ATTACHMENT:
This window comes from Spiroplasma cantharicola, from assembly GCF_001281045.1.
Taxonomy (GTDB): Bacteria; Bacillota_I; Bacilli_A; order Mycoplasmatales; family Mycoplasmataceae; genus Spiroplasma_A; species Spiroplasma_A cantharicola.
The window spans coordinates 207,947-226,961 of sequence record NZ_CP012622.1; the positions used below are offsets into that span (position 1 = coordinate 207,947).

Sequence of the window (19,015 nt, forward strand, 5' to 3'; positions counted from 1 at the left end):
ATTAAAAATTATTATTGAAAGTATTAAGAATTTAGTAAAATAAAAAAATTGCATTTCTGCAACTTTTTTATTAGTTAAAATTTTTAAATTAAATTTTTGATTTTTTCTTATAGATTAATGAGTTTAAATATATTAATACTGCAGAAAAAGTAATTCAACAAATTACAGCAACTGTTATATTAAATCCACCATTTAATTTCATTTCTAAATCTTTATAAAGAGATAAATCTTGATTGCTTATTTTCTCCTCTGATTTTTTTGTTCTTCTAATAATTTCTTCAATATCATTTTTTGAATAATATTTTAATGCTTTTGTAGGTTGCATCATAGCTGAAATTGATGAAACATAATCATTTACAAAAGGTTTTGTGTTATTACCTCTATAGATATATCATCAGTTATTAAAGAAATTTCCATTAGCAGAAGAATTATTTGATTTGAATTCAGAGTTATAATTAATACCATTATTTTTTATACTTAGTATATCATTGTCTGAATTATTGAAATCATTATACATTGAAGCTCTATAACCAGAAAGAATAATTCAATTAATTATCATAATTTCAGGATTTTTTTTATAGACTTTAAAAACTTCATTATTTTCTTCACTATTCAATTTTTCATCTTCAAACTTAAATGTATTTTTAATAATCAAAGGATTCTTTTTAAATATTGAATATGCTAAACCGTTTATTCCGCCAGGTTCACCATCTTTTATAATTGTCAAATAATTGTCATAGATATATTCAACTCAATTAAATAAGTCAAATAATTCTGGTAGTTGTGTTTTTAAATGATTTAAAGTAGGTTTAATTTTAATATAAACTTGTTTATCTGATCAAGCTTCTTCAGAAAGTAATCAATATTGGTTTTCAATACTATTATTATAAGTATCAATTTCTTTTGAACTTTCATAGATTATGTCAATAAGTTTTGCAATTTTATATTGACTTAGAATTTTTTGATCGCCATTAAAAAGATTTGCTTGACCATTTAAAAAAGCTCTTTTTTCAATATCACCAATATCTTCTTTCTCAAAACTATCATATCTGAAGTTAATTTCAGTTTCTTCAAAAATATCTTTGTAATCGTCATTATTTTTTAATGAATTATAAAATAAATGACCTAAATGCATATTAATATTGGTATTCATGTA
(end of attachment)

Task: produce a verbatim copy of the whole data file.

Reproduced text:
This window comes from Spiroplasma cantharicola, from assembly GCF_001281045.1.
Taxonomy (GTDB): Bacteria; Bacillota_I; Bacilli_A; order Mycoplasmatales; family Mycoplasmataceae; genus Spiroplasma_A; species Spiroplasma_A cantharicola.
The window spans coordinates 207,947-226,961 of sequence record NZ_CP012622.1; the positions used below are offsets into that span (position 1 = coordinate 207,947).

Sequence of the window (19,015 nt, forward strand, 5' to 3'; positions counted from 1 at the left end):
ATTAAAAATTATTATTGAAAGTATTAAGAATTTAGTAAAATAAAAAAATTGCATTTCTGCAACTTTTTTATTAGTTAAAATTTTTAAATTAAATTTTTGATTTTTTCTTATAGATTAATGAGTTTAAATATATTAATACTGCAGAAAAAGTAATTCAACAAATTACAGCAACTGTTATATTAAATCCACCATTTAATTTCATTTCTAAATCTTTATAAAGAGATAAATCTTGATTGCTTATTTTCTCCTCTGATTTTTTTGTTCTTCTAATAATTTCTTCAATATCATTTTTTGAATAATATTTTAATGCTTTTGTAGGTTGCATCATAGCTGAAATTGATGAAACATAATCATTTACAAAAGGTTTTGTGTTATTACCTCTATAGATATATCATCAGTTATTAAAGAAATTTCCATTAGCAGAAGAATTATTTGATTTGAATTCAGAGTTATAATTAATACCATTATTTTTTATACTTAGTATATCATTGTCTGAATTATTGAAATCATTATACATTGAAGCTCTATAACCAGAAAGAATAATTCAATTAATTATCATAATTTCAGGATTTTTTTTATAGACTTTAAAAACTTCATTATTTTCTTCACTATTCAATTTTTCATCTTCAAACTTAAATGTATTTTTAATAATCAAAGGATTCTTTTTAAATATTGAATATGCTAAACCGTTTATTCCGCCAGGTTCACCATCTTTTATAATTGTCAAATAATTGTCATAGATATATTCAACTCAATTAAATAAGTCAAATAATTCTGGTAGTTGTGTTTTTAAATGATTTAAAGTAGGTTTAATTTTAATATAAACTTGTTTATCTGATCAAGCTTCTTCAGAAAGTAATCAATATTGGTTTTCAATACTATTATTATAAGTATCAATTTCTTTTGAACTTTCATAGATTATGTCAATAAGTTTTGCAATTTTATATTGACTTAGAATTTTTTGATCGCCATTAAAAAGATTTGCTTGACCATTTAAAAAAGCTCTTTTTTCAATATCACCAATATCTTCTTTCTCAAAACTATCATATCTGAAGTTAATTTCAGTTTCTTCAAAAATATCTTTGTAATCGTCATTATTTTTTAATGAATTATAAAATAAATGACCTAAATGCATATTAATATTGGTATTCATGTA